Now home to more than 50 different businesses and organisations, ranging from small family enterprises to corporate tenants, the park has recently been named the South & Vale’s Business Space of the Year. Howbery Park has sustainability at its heart, and, as it celebrates its 25th anniversary, we highlight some of the park’s significant milestones along the way.
The Environment Agency (EA), known at the time as the National Rivers Authority, was the park’s first tenant, and started life at Howbery Park in several small buildings. The EA is now one of the site’s major occupiers in state-of-the-art 35,000 sq ft Red Kite House which opened in 2005, and which was awarded the ‘Best Bespoke Office Development Outside Central London’ in the same year.
Four years later, a second BREAAM excellent-rated building, Kestrel House, was built to mirror Red Kite House for park landlord HR Wallingford. With each of these new buildings, the aim was to show a model of best practice in sustainable office development. The projects have managed to demonstrate that a small increase in building costs can result in significantly reduced carbon emissions and greater efficiency, while at the same time creating light and well-ventilated working environments for their occupants.
In 2011, Howbery Park became the UK’s first solar-powered business park. The adjacent solar farm generates around a quarter of the park’s annual energy needs. Across the sunny summer months of 2018, this rose to an impressive 40%, with occasional periods when the park was completely grid-free. In 2018, enough electricity was also exported back to the grid to supply 20 average size homes for a year.
In 2017, the park undertook another major energy-saving project, installing high-efficiency boilers. This has led to further significant carbon savings, and was followed in 2018 by the installation of electric vehicle charging points. Since 2012, the park’s waste has been zero to landfill.
But Howbery Park and its Manor House can also boast a much longer and unique history. There is evidence that Howbery Park had a former Manor House as far back as the 15th century which Henry VII visited in 1489. Meeting rooms which can be booked in the present Manor House carry the names of various noblemen and political figures from its fascinating past. These include William Blackstone MP, who bought the estate in 1833 but tragically never saw the house finished, Count de Morney who completed the building in 1860, and Henry Bertie Williams–Wynn, a solicitor, who purchased the house in 1867. The house has even hosted royal visits, including Prince Henry who camped as an ordinary soldier at the park in 1927, through to Her Majesty Queen Elizabeth II who visited the house in 1956 as part of a tour of the then government-owned Hydraulics Research Station who occupied the site from 1951. This led to the creation of a water science cluster at Howbery Park which continues to develop today.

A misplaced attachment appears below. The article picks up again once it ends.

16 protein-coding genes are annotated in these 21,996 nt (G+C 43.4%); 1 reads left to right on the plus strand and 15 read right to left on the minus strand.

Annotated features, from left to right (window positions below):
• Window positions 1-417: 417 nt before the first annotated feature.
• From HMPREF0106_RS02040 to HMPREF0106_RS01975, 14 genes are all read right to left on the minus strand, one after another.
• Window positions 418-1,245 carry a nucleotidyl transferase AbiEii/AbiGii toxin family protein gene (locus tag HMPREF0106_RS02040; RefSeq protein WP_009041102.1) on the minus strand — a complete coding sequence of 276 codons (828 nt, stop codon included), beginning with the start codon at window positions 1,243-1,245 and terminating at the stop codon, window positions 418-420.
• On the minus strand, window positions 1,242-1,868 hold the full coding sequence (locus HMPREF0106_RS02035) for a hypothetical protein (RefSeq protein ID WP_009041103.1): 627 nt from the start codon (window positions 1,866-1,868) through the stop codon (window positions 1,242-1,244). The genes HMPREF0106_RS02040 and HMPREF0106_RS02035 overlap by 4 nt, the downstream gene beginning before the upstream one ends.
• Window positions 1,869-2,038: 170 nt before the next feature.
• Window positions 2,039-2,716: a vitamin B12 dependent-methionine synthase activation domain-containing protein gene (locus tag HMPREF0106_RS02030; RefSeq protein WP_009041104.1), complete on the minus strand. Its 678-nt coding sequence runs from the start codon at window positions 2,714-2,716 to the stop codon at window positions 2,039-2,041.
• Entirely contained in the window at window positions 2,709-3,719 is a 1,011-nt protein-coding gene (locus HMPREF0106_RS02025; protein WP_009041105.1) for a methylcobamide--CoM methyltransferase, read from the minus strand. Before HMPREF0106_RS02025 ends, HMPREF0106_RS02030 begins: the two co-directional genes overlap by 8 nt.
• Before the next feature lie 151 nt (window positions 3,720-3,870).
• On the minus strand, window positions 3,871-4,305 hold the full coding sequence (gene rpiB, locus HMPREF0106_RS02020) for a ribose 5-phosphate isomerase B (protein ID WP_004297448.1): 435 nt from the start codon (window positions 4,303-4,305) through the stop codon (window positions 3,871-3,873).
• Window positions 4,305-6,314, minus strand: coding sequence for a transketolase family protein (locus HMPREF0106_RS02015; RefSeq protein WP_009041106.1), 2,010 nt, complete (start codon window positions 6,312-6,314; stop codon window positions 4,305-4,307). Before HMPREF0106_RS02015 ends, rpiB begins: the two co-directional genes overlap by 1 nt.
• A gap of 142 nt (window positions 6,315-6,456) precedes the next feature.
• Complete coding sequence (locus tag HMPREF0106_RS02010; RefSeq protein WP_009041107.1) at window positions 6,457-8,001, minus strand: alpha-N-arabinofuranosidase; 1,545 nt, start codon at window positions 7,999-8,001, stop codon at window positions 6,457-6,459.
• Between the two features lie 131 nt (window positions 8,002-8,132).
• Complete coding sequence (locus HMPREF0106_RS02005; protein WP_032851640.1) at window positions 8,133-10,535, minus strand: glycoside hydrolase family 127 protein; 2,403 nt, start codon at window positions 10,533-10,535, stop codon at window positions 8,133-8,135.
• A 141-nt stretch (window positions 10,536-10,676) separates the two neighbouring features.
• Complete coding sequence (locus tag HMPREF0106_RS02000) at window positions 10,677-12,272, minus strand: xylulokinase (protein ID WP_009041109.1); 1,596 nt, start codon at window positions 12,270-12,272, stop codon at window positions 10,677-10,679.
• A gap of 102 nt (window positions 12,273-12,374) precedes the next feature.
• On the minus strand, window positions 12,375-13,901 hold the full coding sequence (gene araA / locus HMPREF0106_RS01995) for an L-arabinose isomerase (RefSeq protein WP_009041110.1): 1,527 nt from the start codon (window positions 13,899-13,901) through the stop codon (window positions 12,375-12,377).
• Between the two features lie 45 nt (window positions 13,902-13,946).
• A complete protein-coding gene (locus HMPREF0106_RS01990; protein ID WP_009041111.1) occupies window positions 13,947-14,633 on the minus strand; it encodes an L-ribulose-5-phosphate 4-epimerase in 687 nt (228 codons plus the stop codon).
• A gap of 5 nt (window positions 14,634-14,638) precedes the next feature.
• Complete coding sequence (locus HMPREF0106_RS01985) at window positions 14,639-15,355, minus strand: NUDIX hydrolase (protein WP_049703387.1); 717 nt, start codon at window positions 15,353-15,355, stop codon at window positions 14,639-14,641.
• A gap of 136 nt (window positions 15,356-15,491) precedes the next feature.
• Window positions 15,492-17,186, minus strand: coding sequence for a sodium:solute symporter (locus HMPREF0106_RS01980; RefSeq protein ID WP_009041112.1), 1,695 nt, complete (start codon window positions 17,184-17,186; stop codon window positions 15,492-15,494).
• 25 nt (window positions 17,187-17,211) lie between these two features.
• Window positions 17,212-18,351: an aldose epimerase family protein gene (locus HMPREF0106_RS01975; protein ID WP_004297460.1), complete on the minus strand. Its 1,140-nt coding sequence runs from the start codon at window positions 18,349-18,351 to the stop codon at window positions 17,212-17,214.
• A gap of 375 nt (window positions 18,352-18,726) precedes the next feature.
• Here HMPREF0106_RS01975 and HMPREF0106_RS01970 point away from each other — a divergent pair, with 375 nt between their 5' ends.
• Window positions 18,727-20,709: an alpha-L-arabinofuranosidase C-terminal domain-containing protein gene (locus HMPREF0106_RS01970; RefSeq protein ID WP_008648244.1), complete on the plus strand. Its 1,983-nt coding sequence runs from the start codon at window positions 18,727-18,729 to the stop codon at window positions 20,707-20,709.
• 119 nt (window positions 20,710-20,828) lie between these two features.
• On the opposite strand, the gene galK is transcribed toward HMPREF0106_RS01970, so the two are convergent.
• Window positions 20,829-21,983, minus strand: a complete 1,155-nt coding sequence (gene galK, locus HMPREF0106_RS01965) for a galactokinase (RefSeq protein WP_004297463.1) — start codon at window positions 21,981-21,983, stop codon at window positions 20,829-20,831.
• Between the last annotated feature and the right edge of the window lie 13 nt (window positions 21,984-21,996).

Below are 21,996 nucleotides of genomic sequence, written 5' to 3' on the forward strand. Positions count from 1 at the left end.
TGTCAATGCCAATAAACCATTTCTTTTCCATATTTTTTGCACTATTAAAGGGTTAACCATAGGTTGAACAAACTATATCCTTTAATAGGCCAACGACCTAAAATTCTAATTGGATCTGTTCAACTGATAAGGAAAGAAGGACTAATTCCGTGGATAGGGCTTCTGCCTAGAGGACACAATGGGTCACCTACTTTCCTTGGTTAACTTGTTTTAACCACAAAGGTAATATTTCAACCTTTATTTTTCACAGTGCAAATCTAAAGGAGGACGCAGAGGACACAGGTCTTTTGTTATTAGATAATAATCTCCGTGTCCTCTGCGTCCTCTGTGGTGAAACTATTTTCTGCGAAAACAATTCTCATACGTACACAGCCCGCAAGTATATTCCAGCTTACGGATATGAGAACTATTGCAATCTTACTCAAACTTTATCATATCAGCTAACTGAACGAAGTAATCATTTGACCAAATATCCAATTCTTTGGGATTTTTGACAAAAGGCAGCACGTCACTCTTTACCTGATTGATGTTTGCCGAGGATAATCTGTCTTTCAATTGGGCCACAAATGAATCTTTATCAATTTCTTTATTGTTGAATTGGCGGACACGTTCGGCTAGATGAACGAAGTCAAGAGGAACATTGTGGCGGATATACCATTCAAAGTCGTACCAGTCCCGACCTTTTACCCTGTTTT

Whilst embracing new technology to improve the park, today’s Estates Team also takes its responsibility to care for the 70 acre landscaped parkland and Grade II listed Manor House very seriously. Many of the park’s mature trees are protected with tree preservation orders, and new planting ensures a healthy balance of trees will be preserved across the park for the future. Beehives producing the park’s own honey were introduced in 2016.
Howbery Park also places a real focus on maintaining a sense of community on the park with on-site activities and amenities such as free-to-use pool bikes, and allotments which were introduced in 2017 and which went on to win a Green Apple Award. There are also plenty of open spaces to practice team sports, or simply to enjoy a lunchtime walk, all helping to encourage a healthy work-life balance.
Estates Manager Donna Bowles is proud of what has been achieved and is looking ahead to the next chapter in Howbery Park’s story. “Much of the park’s success to date has been down to the vision and enthusiasm of former Howbery Business Park Chief Executive, John Ormston, who oversaw the park’s development for many years. We are very much aiming to build on what John started, continuing to make the most of Howbery Park, expanding sustainably whilst preserving the park’s unique character and landscape. I am privileged to work with a fantastic team of people, and we are now looking forward to working on the future development plan for the park’s next phase.”